Understanding Pododermatitis and Interdigital Furuncles
All Things Paw
By Michelle Knowles
I admit I have a foot fetish. Really, a paw fetish. Ok, I love dog feet. I love to watch the pads squish out when they walk and am very aware of the individual mannerisms of each pet I see; how they hold their paws and how they use them in a conversation.
Many of the paws I see are sore, hurt and/or terribly damaged, and helping them heal is one of my greatest passions.
As groomers, we see our fair share of swollen feet, cysts on pads and chronic swelling that defies all attempts to make them better. Combined with the thorough workup and diagnosis from a veterinarian, there are topical treatments, methods and products that can help alleviate the discomfort of affected dogs. In order to tailor the most effective treatment, one must understand the categories of the issue itself.
We will go over the basic topical therapeutic method of treatment and the different changes that can be made to the regimen steps for underlying and secondary infections. As there are many systemic issues that may have cysts and/or furuncles on the feet as a symptom, this article will simply define the terms and suggest therapeutics that help to soothe these painful conditions of the canine paw.
Pododermatitis or interdigital cysts, which are filled with fluid, are related to the bristly hair between the toe pads and are believed to be caused by the hair keratin being forcefully pushed into the skin by the movement of the dog, by walking on graveled and rough terrain or by injury to the webbing between the toes. The broken hairs or the foreign object, such as foxtail seed, are then suspended in the foot tissue which cause inflammation, itching and may lead to secondary infections. Foxtail seed heads and other types of objects can sometimes burrow into the foot or other area of the body and travel, making a travel track inside the body and possibly introducing bacteria that can cause a secondary infection.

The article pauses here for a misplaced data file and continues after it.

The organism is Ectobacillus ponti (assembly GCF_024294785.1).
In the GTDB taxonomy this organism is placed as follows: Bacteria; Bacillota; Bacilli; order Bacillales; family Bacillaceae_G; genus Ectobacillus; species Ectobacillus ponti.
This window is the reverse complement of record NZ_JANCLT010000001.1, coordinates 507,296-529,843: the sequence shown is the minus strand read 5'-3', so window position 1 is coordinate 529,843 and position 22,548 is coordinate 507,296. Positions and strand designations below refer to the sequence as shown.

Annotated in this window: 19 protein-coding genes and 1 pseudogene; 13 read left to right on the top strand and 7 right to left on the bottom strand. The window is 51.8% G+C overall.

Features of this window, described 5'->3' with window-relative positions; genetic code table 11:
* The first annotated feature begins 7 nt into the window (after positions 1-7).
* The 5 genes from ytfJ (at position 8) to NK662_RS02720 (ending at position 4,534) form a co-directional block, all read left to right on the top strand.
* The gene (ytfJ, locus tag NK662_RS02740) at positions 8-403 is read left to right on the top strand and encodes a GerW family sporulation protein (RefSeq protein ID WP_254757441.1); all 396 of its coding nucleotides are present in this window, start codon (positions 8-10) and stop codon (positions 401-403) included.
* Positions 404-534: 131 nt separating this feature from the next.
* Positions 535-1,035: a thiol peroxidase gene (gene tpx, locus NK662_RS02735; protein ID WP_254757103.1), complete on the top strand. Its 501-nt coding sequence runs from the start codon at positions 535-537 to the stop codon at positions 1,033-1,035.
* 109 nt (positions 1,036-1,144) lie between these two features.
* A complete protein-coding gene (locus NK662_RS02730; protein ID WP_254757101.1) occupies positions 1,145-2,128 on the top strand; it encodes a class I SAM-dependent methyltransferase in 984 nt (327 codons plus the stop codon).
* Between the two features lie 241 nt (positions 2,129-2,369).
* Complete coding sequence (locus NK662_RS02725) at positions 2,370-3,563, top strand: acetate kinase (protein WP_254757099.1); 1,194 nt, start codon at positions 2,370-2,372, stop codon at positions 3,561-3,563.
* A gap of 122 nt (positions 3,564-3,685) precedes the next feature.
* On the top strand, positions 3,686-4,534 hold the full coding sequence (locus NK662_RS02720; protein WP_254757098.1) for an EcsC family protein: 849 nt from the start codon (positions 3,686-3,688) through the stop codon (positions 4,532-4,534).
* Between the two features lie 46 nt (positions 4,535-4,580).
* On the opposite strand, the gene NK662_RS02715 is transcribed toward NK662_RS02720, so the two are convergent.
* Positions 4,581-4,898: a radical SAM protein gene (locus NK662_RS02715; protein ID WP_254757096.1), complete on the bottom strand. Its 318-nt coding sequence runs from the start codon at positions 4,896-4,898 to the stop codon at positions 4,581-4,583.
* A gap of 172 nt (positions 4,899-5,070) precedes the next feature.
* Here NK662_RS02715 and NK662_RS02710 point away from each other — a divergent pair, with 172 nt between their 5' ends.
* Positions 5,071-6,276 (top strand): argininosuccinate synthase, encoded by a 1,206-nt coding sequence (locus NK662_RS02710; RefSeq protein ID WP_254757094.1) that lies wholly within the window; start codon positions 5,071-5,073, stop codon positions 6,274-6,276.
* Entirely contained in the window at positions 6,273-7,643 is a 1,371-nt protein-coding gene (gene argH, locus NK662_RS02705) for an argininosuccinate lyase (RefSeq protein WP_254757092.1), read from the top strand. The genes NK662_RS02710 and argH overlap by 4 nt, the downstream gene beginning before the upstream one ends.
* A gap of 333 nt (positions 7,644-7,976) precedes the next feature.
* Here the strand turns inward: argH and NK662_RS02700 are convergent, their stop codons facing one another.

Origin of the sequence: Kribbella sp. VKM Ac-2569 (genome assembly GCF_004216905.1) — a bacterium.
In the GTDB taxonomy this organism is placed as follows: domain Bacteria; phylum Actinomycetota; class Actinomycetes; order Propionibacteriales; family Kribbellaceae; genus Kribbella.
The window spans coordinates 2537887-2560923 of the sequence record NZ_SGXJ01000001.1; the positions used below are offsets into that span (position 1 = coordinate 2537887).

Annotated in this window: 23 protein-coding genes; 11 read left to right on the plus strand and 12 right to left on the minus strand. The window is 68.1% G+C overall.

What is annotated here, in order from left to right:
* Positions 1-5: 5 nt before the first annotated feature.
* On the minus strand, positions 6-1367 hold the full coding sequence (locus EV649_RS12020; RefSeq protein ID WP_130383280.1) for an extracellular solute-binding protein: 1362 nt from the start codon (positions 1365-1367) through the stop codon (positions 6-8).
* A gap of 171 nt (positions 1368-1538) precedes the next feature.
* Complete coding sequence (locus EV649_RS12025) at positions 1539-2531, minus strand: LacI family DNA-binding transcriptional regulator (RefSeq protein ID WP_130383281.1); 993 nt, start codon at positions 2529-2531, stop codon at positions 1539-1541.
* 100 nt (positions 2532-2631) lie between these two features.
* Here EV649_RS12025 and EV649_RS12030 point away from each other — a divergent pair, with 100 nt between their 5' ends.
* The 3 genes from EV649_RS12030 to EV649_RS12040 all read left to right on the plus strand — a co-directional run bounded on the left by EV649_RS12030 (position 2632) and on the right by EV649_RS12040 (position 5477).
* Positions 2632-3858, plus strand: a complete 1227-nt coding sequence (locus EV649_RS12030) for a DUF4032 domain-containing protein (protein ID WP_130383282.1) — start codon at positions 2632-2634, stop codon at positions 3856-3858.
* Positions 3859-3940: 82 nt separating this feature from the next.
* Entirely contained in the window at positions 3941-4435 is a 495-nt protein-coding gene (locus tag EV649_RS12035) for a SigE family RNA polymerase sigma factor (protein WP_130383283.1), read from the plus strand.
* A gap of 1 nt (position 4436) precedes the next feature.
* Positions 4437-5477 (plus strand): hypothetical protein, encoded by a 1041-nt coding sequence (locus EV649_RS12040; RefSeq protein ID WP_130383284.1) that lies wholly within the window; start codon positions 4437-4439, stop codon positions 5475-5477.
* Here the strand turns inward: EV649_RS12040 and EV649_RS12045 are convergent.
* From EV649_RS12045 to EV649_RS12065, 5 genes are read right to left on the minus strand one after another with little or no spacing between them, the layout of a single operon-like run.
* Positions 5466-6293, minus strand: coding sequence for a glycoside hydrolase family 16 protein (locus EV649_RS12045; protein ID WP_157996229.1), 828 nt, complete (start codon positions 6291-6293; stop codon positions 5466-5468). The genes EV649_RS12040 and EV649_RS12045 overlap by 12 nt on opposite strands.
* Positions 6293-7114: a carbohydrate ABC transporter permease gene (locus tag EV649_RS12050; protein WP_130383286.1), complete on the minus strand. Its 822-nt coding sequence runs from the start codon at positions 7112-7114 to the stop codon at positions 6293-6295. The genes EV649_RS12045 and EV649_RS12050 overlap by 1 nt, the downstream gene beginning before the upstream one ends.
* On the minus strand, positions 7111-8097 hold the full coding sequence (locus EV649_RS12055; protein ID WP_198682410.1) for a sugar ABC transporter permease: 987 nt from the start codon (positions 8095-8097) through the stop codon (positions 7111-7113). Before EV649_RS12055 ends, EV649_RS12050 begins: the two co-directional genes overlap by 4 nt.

Interdigital Furuncles are a neoplastic hardening or thickening of the webbing and pad tissue of the paw. This is due to a deep bacterial infection that may or may not have origins at the affected site. This issue can be singular or a symptom of a systemic disease which is why a proper diagnosis by a vet is so important. The vet may use different diagnostic tools such as skin scrapes, cytology, follicle plucking, culturing of bacteria or biopsy to determine the cause of the swelling and the nature of the inflammation in the paw or paws.
Topical treatments can help soothe and help alleviate the pain, itching and discomfort of pets who are affected by furuncles or cysts. While the regimen is similar for both types of paw problems, there are small differences when infection is present.
The basic treatment consists of a drawing mask or soak, cleansing the paw/s with an appropriate shampoo, and creating a conditioning cream to support the skin and provide minerals and nutrients to the cells.
Epsom salt soaks are a good way to draw out offending infections and objects that are embedded in the skin. This is a good way to “open” the skin and prepare it to receive the cleanser. You might opt for a clay mask mixture, keeping in mind that the darker clays like green bentonite pull the hardest, in which you could mix oils and minerals.
Ozone soaks are becoming more popular as veterinary studies have confirmed that this is an effective treatment for inflammation, and is anti–bacterial, anti–fungal and anti–viral by nature with the by product of the ozone being pure oxygen. There are many low–cost ozone machine options on the market today and manufacturers offer several models depending on how you would like to administer the ozone. Ozone can be used in any step of the regimen but, in my opinion, is best used in the cleansing step.
Cleansers might include shampoos that are clarifying, limited ingredient for sensitive skin or contain antibacterial and/or antifungal properties in the cases that have secondary infections.
The last step is a balsam that contains conditioner, minerals, nutrients and in the case of secondary infection, anti–bacterial or anti–fungal ingredients. So, the only time you would use “medicated” ingredients or products is when infection is present.
This process should be performed weekly until the skin responds. Lengthen the interval of the treatment by a week at a time until you find the proper interval for the individual pet so that comfort can be maximized.
Caring for precious dog feet is a great act of compassion and well worth your time when you have clients with pets that are suffering with this painful condition.
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2. Miller WH, Griffin CE, Campbell KL. Muller and Kirk’s Small Animal Dermatology. 7th ed. St. Louis, Missouri: Elsevier; 2013. pp. 201–203.
3. Roman, Margo. “Ozone Therapy: Beyond Oxygen: The Most Needed Adjunct to Veterinary Medicine.” Michvma.org, 2017. michvma.org/resources/Documents/MVC/2017%20Proceedings/roman%2001.pdf. Accessed 1 Apr. 2019.
4. Schroeder, Heidi. “Interdigital Cyst Syndrome in Dogs.” VET 360, VetLink, 10 Nov. 2016.
5. vet360.vetlink.co.za/interdigital-cyst-syndrome-in-dogs/. Accessed 1 Apr. 2019.